A coalition of seven Dutch political parties recently unveiled a climate policy proposal that is breathtaking in its ambition. If it becomes law, it will codify the most stringent targets for greenhouse gas reductions of any country in the world.
There are still several steps between the proposal and passage, including debate in both houses of Parliament, and lawmakers may make changes. But given the broad political support — the parties involved control 113 of 150 seats in Parliament — it is widely expected to pass in something like its current form by late next summer.
It would be the world’s eighth national climate law (after the UK, Mexico, Denmark, Finland, France, Norway, and Sweden), but it boasts a few features that make it particularly notable.
It’s bipartisan! Or rather, heptapartisan.
Here in the US, we’ve grown depressingly accustomed to climate battles breaking down along partisan lines: Democrats push (inadequate) solutions; Republicans deny that the problem exists or that anything needs to be done about it.
In contrast, the Dutch proposal is supported by a coalition of parties ranging from the far left to the center-right, together representing a large majority of seats in the Dutch Parliament. (One notable absence: the right-wing populist party, Party for Freedom, led by notorious Islamophobe Geert Wilders.) The current prime minister, Mark Rutte, leads the center-right People’s Party for Freedom and Democracy (VVD), which is one of the bill’s primary supporters.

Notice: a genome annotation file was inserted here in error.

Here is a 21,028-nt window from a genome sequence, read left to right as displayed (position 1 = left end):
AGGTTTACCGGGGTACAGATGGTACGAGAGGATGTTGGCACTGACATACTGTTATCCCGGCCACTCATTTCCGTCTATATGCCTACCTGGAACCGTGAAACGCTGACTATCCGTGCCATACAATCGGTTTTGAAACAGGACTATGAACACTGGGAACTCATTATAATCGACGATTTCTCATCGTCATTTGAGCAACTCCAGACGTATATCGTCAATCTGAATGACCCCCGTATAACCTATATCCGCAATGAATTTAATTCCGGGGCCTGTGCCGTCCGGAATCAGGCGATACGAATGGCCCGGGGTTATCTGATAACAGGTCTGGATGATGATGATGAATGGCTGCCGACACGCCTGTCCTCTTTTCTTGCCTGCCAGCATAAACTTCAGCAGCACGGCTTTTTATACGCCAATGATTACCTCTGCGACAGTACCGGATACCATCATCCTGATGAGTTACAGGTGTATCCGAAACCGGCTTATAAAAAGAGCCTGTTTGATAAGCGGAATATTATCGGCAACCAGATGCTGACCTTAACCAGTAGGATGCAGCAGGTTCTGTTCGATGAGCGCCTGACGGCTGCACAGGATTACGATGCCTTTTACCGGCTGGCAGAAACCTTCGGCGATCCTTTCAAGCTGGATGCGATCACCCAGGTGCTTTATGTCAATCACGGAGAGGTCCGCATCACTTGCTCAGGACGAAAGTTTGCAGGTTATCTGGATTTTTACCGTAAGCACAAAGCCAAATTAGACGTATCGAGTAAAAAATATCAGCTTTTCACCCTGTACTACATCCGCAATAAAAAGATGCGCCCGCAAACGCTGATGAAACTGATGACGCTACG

The proposal represents a degree of social and political consensus that is almost unthinkable in the US — not only that climate change is “real” (an absurd debate only the US is having), but that it’s urgent and that national policy should support the goals agreed to in Paris. Those goals obligate developed countries like the Netherlands to virtually eliminate carbon emissions by mid-century.
It would be like John McCain throwing his weight behind Alexandria Ocasio-Cortez’s climate policies.
It’s ambitious AF!
If passed as proposed, the Dutch law would be the world’s most stringent, putting into statute the following targets:
- 49 percent reduction in greenhouse gases (relative to 1990 levels) by 2030
- 95 percent reduction by 2050
- 100 percent carbon-neutral electricity by 2050
The targets are based on a report last year from the country’s environmental agency, which revealed that the Netherlands (like every other country on Earth) would not accomplish its portion of the Paris targets with current policy. Paris targets imply that all developed countries need to be at or near carbon-neutral by 2050.
Hitting these goals will involve a wide range of investments in everything from district heating to carbon sequestration. The new government has also committed to phasing out coal by 2030, which will mean shutting down three coal plants that only finished construction recently.
It ensures climate will get ongoing attention
Under the bill, every year, the Dutch Parliament and the Cabinet will discuss and debate the year’s progress toward decarbonization goals. With independent advice from the Council of State, they will adjust programs as necessary to stay on track, in something analogous to a yearly budgeting process.
Then, on the fourth Thursday of October — “Climate Day” — the government will issue a public memorandum reviewing progress toward climate goals and laying out plans for the year ahead.